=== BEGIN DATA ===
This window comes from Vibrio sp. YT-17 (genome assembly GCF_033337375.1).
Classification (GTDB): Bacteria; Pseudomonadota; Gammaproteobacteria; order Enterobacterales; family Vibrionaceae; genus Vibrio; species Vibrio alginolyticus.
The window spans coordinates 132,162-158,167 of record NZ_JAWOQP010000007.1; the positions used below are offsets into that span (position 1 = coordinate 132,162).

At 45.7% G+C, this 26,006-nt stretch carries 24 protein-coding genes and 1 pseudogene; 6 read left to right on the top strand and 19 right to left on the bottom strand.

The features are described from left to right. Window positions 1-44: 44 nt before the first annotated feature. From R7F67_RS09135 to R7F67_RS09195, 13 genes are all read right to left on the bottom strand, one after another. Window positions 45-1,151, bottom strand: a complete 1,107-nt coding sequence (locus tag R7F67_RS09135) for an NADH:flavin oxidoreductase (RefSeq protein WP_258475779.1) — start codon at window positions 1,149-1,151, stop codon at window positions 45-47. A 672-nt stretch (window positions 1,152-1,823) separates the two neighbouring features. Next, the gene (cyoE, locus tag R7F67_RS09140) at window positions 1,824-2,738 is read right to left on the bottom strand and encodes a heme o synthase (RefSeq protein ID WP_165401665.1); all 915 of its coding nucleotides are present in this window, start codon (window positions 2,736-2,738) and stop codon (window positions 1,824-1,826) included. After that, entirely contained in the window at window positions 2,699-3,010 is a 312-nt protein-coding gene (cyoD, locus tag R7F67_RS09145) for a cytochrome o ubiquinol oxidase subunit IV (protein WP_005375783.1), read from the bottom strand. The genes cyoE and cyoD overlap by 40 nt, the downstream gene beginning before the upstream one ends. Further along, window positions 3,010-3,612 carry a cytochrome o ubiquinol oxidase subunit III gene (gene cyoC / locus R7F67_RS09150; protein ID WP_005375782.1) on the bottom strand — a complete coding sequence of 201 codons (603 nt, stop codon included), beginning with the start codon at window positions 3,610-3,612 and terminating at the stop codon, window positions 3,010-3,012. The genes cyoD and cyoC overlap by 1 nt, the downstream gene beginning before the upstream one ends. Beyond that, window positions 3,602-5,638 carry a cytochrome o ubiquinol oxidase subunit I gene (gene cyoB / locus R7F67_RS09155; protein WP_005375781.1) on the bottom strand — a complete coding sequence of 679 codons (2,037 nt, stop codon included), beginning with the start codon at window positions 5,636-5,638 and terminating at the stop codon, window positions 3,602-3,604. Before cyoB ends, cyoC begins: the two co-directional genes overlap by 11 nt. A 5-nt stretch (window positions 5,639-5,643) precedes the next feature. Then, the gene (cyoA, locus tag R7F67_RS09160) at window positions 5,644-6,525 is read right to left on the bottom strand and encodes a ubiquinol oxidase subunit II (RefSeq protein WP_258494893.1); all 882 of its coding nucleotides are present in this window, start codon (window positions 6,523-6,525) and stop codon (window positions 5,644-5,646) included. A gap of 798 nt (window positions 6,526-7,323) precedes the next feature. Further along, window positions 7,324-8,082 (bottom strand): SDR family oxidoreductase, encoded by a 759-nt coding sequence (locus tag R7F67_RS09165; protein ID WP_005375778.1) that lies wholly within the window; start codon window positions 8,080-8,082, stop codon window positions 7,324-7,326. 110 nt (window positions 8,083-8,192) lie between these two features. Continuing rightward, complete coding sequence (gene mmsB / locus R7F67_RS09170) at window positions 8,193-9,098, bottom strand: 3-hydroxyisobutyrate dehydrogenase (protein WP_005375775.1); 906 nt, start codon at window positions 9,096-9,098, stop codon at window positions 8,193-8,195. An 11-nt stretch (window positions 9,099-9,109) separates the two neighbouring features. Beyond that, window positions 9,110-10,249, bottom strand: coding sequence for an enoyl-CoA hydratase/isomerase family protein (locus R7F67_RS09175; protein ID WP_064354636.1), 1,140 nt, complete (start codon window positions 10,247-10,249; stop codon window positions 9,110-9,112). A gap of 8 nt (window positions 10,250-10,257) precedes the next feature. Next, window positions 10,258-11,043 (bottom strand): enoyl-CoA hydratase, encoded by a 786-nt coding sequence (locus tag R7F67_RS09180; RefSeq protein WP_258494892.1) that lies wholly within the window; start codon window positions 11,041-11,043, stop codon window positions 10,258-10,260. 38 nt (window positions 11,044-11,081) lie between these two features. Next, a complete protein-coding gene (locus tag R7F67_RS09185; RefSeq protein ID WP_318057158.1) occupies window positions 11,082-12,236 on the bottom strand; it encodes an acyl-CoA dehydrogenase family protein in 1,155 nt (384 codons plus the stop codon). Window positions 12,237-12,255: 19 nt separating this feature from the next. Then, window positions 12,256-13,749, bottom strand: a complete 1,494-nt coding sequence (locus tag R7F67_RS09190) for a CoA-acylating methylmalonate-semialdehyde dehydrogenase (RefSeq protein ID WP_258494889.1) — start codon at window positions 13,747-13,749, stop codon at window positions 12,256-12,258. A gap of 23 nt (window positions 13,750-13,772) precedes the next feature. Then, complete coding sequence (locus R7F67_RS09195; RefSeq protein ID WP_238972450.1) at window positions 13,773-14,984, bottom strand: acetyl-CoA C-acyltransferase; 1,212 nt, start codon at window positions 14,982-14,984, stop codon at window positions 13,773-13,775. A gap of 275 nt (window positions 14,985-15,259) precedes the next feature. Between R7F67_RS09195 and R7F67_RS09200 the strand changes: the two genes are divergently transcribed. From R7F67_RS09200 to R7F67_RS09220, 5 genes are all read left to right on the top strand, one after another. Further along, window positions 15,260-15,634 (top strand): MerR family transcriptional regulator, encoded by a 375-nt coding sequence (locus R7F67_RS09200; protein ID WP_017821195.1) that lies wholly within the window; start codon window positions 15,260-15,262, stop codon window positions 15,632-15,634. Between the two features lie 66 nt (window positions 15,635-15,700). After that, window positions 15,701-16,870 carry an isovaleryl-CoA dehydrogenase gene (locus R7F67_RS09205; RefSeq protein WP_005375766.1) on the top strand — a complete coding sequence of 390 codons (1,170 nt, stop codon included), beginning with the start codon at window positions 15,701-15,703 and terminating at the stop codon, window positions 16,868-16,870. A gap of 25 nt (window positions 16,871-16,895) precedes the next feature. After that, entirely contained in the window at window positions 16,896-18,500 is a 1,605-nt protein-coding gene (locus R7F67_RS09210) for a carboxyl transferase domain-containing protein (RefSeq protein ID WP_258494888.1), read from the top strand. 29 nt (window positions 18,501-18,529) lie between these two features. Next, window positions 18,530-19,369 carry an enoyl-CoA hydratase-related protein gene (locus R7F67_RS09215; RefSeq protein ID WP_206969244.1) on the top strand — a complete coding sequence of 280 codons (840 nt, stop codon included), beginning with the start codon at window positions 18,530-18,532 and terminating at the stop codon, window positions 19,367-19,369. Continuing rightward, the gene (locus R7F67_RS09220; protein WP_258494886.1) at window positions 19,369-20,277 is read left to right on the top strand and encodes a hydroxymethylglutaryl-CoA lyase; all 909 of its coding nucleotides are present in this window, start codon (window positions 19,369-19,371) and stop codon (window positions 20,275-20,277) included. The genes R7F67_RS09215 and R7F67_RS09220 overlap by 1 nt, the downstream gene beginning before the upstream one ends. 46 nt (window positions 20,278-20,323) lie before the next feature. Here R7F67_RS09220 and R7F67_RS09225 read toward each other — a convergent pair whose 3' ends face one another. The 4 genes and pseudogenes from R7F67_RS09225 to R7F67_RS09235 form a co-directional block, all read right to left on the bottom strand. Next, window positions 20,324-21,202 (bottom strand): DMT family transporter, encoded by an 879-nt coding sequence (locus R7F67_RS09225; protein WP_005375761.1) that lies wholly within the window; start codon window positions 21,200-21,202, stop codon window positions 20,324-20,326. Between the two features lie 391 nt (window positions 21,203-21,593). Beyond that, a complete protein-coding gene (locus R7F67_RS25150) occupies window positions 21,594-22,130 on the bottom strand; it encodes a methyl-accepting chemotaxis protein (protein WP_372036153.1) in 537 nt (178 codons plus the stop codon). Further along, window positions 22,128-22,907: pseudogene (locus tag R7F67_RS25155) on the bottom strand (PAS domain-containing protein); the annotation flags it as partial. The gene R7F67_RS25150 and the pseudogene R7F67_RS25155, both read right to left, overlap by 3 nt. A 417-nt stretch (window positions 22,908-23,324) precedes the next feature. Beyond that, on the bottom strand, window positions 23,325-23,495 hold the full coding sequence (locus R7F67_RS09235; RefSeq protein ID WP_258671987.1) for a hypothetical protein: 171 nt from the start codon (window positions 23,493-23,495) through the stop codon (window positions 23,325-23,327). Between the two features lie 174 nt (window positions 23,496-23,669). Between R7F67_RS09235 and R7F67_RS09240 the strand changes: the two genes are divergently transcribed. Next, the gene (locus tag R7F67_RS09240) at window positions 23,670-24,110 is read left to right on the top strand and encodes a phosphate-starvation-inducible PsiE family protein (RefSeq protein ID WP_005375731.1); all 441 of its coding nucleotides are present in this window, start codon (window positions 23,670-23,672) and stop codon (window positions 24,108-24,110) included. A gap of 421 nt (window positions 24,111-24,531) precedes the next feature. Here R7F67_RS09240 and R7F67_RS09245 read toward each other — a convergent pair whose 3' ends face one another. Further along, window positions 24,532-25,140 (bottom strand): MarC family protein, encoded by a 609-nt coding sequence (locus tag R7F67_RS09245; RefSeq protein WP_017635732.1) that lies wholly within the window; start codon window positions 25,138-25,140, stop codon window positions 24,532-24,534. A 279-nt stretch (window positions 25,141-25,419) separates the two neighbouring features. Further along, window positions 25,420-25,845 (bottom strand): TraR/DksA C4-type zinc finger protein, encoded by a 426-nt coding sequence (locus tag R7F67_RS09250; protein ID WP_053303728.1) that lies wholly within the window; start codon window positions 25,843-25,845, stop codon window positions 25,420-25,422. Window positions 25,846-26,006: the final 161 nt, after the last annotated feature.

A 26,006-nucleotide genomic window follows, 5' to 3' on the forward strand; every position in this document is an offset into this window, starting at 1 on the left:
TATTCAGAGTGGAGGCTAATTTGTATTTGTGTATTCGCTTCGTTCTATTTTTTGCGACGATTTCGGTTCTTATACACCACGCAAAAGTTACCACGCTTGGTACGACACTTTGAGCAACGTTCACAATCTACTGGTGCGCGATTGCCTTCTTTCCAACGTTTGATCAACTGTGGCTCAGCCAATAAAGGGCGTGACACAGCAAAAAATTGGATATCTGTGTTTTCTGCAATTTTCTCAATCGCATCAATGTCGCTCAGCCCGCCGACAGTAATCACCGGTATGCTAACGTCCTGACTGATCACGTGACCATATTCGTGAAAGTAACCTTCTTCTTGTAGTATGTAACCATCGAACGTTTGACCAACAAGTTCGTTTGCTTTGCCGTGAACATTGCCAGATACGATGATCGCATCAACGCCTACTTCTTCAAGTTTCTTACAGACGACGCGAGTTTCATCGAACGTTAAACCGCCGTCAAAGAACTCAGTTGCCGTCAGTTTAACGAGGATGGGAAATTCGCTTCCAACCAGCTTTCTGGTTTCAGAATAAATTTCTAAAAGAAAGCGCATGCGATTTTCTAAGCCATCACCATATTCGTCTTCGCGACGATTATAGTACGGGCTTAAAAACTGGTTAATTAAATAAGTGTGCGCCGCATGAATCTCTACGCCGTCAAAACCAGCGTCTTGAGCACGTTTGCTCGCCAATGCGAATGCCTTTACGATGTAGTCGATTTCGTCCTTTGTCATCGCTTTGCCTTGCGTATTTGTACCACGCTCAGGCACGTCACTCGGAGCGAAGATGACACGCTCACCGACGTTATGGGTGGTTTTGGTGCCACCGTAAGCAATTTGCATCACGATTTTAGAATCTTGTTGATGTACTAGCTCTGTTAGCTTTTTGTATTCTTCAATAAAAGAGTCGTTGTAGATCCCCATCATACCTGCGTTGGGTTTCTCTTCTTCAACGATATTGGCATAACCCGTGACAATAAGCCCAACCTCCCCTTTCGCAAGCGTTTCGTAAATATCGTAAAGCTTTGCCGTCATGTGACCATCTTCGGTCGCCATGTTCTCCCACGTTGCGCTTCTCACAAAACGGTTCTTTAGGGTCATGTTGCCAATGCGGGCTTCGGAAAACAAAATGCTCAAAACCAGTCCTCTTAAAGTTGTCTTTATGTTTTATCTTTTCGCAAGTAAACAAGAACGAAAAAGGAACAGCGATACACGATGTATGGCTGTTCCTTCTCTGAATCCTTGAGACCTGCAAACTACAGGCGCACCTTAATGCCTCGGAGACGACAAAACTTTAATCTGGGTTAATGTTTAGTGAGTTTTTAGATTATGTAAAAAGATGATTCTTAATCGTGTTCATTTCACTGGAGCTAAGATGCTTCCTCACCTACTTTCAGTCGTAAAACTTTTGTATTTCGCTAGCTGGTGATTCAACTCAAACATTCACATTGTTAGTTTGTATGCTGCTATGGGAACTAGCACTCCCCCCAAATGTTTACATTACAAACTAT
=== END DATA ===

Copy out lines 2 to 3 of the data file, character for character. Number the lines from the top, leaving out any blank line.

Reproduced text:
Classification (GTDB): Bacteria; Pseudomonadota; Gammaproteobacteria; order Enterobacterales; family Vibrionaceae; genus Vibrio; species Vibrio alginolyticus.
The window spans coordinates 132,162-158,167 of record NZ_JAWOQP010000007.1; the positions used below are offsets into that span (position 1 = coordinate 132,162).